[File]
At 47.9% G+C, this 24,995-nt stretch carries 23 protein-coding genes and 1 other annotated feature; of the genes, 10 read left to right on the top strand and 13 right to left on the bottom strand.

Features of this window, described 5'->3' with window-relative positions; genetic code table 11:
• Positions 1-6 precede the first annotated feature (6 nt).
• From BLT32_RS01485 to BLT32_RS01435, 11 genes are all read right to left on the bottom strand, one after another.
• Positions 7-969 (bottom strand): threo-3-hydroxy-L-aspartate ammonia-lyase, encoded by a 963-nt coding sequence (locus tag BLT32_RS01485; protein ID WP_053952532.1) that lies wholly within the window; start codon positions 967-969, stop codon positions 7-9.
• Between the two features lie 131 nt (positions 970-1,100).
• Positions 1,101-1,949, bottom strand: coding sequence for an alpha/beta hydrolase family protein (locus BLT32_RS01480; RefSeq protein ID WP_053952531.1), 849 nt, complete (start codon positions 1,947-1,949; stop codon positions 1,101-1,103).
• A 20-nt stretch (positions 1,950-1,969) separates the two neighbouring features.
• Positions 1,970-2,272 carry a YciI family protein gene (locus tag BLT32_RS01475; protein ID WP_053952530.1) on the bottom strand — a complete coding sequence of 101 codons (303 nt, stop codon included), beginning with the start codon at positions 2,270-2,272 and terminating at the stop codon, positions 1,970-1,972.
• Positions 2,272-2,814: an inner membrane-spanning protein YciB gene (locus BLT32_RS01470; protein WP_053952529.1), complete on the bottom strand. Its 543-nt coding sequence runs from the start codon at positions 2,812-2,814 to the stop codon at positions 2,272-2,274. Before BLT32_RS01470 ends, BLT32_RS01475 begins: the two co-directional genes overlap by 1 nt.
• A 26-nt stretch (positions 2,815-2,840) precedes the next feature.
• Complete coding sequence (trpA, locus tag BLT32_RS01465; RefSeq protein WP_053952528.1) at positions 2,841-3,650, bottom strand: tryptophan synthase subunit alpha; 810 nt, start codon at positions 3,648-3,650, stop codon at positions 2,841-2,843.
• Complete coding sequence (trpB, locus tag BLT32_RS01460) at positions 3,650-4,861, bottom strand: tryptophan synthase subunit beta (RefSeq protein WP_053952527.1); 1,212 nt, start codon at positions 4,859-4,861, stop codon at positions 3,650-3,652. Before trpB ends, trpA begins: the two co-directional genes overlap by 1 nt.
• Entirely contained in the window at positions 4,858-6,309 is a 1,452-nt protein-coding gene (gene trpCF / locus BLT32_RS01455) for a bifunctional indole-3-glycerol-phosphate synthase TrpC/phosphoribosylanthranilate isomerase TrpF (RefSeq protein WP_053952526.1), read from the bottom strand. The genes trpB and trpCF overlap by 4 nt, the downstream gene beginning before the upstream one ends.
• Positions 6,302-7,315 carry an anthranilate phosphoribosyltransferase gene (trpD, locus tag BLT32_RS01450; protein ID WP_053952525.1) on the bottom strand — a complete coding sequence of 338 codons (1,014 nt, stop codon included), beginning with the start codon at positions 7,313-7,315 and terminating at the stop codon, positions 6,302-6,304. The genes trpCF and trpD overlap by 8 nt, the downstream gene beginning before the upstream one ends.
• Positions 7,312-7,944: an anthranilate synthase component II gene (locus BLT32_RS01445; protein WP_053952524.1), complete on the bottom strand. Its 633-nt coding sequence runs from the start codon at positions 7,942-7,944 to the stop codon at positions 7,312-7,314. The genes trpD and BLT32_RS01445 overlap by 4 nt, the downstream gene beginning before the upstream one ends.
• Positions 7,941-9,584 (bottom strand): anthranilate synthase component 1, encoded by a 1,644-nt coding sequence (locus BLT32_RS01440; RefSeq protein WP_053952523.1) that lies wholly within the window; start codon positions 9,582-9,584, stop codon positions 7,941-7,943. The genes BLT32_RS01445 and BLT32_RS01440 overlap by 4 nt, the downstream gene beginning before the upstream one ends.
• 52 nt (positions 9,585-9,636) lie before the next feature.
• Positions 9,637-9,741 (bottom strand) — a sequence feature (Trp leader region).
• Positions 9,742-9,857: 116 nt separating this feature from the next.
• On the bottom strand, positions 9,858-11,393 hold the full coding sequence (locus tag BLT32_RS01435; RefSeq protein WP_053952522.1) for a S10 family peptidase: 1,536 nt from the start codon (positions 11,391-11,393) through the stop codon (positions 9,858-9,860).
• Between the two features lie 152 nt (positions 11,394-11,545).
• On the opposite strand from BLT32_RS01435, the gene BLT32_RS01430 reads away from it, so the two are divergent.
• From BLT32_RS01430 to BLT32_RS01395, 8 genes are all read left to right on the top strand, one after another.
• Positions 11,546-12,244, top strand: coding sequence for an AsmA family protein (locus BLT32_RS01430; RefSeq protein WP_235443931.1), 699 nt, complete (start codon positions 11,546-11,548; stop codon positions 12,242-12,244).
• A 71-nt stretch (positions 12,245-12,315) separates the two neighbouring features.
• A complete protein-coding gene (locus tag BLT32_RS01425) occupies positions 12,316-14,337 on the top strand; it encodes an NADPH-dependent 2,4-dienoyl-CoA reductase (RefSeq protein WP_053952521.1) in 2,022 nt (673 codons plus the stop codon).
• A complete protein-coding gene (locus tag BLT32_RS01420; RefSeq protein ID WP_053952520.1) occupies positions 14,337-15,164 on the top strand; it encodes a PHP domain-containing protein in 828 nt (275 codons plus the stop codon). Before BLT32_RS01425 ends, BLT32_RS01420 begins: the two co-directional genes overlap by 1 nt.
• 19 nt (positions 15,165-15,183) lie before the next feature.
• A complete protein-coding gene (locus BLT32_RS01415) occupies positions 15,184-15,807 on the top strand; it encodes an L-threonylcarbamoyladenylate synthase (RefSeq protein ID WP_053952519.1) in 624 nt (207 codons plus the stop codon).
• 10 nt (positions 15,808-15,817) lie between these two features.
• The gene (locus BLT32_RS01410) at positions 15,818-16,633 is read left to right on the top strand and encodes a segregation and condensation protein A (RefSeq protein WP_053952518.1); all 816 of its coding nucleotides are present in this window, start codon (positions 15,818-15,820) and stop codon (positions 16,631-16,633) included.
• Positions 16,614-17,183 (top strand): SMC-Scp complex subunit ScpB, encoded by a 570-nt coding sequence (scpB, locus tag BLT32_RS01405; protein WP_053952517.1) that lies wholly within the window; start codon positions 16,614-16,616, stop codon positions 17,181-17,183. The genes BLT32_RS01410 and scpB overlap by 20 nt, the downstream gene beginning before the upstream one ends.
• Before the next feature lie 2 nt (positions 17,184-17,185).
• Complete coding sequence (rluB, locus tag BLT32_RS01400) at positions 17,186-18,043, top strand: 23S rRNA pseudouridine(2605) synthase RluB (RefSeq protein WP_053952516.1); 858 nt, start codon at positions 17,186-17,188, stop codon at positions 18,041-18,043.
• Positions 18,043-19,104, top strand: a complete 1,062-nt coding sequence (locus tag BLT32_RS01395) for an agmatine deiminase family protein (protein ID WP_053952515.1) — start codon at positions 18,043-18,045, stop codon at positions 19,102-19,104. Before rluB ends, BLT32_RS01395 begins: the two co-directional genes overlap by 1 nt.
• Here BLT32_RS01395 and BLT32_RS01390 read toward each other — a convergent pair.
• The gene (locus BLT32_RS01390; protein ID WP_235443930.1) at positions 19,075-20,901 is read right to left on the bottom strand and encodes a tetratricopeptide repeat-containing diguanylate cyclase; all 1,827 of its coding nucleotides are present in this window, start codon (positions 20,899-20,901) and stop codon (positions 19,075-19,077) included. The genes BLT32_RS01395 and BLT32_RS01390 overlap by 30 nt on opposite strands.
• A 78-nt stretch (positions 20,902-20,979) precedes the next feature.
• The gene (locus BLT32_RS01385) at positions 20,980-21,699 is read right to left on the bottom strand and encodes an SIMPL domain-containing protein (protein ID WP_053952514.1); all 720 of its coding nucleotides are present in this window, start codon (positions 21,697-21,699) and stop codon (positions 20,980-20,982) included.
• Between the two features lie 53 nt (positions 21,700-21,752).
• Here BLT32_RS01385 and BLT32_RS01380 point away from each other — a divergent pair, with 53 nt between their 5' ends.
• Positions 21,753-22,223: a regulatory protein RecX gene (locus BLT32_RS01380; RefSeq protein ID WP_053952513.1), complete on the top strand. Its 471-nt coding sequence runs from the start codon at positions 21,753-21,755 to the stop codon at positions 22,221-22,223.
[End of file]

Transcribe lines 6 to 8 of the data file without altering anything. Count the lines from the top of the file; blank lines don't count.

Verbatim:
• Between the two features lie 131 nt (positions 970-1,100).
• Positions 1,101-1,949, bottom strand: coding sequence for an alpha/beta hydrolase family protein (locus BLT32_RS01480; RefSeq protein ID WP_053952531.1), 849 nt, complete (start codon positions 1,947-1,949; stop codon positions 1,101-1,103).
• A 20-nt stretch (positions 1,950-1,969) separates the two neighbouring features.